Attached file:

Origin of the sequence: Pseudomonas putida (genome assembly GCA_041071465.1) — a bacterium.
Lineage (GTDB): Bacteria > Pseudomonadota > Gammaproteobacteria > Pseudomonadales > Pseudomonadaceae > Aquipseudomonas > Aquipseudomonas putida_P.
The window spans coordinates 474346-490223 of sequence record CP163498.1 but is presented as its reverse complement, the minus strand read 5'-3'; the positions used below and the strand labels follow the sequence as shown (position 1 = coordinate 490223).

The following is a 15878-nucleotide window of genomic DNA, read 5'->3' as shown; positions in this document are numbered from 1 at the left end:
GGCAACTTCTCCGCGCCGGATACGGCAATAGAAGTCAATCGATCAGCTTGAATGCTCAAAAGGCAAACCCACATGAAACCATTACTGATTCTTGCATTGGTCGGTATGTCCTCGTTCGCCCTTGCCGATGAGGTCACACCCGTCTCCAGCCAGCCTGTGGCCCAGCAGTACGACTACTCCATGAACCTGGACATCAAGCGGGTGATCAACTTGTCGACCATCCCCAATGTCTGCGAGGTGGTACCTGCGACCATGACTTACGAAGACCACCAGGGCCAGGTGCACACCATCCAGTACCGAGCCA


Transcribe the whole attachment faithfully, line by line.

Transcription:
Origin of the sequence: Pseudomonas putida (genome assembly GCA_041071465.1) — a bacterium.
Lineage (GTDB): Bacteria > Pseudomonadota > Gammaproteobacteria > Pseudomonadales > Pseudomonadaceae > Aquipseudomonas > Aquipseudomonas putida_P.
The window spans coordinates 474346-490223 of sequence record CP163498.1 but is presented as its reverse complement, the minus strand read 5'-3'; the positions used below and the strand labels follow the sequence as shown (position 1 = coordinate 490223).

The following is a 15878-nucleotide window of genomic DNA, read 5'->3' as shown; positions in this document are numbered from 1 at the left end:
GGCAACTTCTCCGCGCCGGATACGGCAATAGAAGTCAATCGATCAGCTTGAATGCTCAAAAGGCAAACCCACATGAAACCATTACTGATTCTTGCATTGGTCGGTATGTCCTCGTTCGCCCTTGCCGATGAGGTCACACCCGTCTCCAGCCAGCCTGTGGCCCAGCAGTACGACTACTCCATGAACCTGGACATCAAGCGGGTGATCAACTTGTCGACCATCCCCAATGTCTGCGAGGTGGTACCTGCGACCATGACTTACGAAGACCACCAGGGCCAGGTGCACACCATCCAGTACCGAGCCA